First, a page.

Rio Olympics 2016: Comparing the Indian badminton contingents of London 2012 and Rio 2016
Carrying the hopes of more than 1.2 billion people, India is sending its biggest contingent ever to the Olympics, with the number having swelled past 100 for the first time. For the badminton event, of the 172 athletes that are expected to take the courts, seven will be from India. Saina Nehwal, India’s medal winner in the previous Olympics, will be supported by six more, in the form of PV Sindhu, Jwala Gutta, Ashwini Ponappa, Srikanth Kidambi, Manu Attri and Sumeeth Reddy.
In comparison to the five contenders in the previous edition, India is sending seven members for Badminton in the quest for glory this time. Here’s a look at what has changed from 2012:
In London 2012, Saina created history by becoming the first Indian to win a medal in badminton at the Olympics, clinching bronze after China’s Wang Xin retired owing to an injury during the game. The Saina juggernaut rolled on from there on, as she reached the finals of the All England championships as well as the World championships and also rose to the number one ranking in the world, becoming the only the second shuttler from the country, after Prakash Padukone, to achieve this feat.
India’s biggest hope is retained in the form of Saina and will be joined by PV Sindhu, who will be making her maiden trip to the marquee event. The 21-year old ,who is the first Indian women singles player to win a medal at the World Championships, has had a roller-coaster last twelve months, having been laid low by an ankle injury last year as well.
Although it will be unfair to mention her name in the same breath as Saina, she has come a long way since being a 16-year old watching Nehwal win the bronze four years ago. In the women’s top-10 along with her more established compatriot, Sindhu has shown she can deliver on the big stage as well.
Jwala Gutta and Ashwini Ponappa’s quest for a medal at London started with a small piece of history being attached to the former. Gutta became the first Indian to qualify for both doubles and mixed doubles in the history of the game. They lost their opening game but came back to beat Cheng Wen-Hsing and Chien Yu-Chin to notch up their first win.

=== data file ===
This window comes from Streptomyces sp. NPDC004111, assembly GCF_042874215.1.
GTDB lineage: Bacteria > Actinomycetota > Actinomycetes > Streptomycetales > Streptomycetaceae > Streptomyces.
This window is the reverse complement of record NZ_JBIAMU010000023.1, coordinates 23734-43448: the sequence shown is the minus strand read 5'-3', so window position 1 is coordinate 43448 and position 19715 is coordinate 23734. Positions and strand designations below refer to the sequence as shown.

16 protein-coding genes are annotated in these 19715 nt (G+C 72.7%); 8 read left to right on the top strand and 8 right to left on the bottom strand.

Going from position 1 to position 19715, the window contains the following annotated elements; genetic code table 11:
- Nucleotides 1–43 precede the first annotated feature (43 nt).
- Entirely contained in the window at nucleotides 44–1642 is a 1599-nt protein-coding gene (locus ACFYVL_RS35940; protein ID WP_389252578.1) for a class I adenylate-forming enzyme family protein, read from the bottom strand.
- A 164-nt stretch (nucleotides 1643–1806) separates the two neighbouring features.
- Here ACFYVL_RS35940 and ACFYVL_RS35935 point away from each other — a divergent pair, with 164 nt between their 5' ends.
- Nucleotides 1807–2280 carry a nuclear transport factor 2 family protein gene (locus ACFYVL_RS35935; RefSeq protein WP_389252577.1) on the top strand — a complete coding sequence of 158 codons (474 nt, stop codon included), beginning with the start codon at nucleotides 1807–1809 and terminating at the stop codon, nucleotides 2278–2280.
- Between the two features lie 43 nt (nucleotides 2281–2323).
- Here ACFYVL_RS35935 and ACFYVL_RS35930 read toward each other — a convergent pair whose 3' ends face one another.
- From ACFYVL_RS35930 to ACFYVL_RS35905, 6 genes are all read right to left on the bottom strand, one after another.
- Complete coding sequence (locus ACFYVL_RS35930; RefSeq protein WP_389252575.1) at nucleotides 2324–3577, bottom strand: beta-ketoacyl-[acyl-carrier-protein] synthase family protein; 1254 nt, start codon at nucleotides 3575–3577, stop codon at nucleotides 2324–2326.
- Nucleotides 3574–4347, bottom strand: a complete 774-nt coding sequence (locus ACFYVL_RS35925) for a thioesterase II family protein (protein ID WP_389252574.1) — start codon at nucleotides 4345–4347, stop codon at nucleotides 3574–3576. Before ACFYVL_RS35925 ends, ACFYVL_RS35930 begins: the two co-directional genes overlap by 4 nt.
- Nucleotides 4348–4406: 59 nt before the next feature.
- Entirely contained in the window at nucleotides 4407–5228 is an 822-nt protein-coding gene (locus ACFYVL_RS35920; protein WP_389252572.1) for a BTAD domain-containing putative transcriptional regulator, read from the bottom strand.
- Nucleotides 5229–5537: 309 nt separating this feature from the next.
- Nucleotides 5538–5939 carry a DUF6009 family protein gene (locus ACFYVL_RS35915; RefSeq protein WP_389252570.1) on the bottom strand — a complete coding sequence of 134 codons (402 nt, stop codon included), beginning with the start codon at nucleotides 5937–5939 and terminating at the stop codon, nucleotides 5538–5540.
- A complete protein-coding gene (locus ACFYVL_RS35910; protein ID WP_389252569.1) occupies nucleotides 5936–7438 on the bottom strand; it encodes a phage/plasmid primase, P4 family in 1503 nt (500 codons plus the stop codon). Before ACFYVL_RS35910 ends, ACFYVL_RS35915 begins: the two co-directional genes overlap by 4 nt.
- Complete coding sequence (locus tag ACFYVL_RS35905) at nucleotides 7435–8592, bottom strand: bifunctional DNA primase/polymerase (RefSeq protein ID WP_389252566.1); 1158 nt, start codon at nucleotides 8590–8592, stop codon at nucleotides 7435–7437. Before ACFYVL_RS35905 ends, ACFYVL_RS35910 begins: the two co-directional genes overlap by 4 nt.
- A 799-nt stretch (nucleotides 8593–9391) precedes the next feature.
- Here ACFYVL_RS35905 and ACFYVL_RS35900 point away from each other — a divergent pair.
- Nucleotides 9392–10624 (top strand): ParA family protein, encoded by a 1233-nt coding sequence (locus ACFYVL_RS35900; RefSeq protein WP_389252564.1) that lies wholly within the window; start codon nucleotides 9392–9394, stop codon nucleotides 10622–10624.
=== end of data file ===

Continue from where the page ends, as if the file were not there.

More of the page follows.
Their campaign ended in bad taste after their formal complaint against the organisers was rejected, following their allegation that the match involving Japan and Chinese Taipei was fixed. Post the Olympics, Gutta took a break from the game temporarily.
The duo remains the same, but with more experience and an added set of skills, Gutta and Ashwini will travel to Rio with a more realistic chance of grabbing a medal this time. Although they couldn’t advance past the group stages last time, the two have grown in stature as they embark on another journey for the coveted prize. They have their task cut out, with top-seeded Ayaka Takahashi and Misaki Matsutomo in their group and in what would perhaps be their final appearance as a pair at an Olympic Games, look to win the coveted medal.
Parupalli Kashyap created flutters by bullying through the group stages undefeated, including a win against Ngyung Tien Meh to reach the pre-quarters. He couldn’t go past Lee Chong Wei in the quarters, but became part of history by becoming the only Indian to reach the Quarterfinal stages in Men’s singles at the Olympics.
India’s medal chances got a major bolt when Kashyap was ruled out for Rio with a knee injury. The mantle has now fallen on Srikanth Kidambi, the 23-year old from Guntur, who created major ripples in the Badminton circles by vanquishing Lin Dan, the two-time Olympic champion from China.
Although Srikanth is coping with a tight schedule and an indifferent form in the lead up to Rio, he has proven before that he can make it count on the big stage. He has been seeded ninth in the men’s draw and has been placed in Group H.
There were no participants from India for the Men’s doubles event four years ago. This time, the contingent has grown with the surprise inclusion of Manu Attri and Sumeeth Reddy in the men’s doubles category, although expecting a medal from the inexperienced duo will be a step too far. Their path won’t be easy, with second-seeded Mohammad Ahsan and Hendra Setiawan in pitted in their group.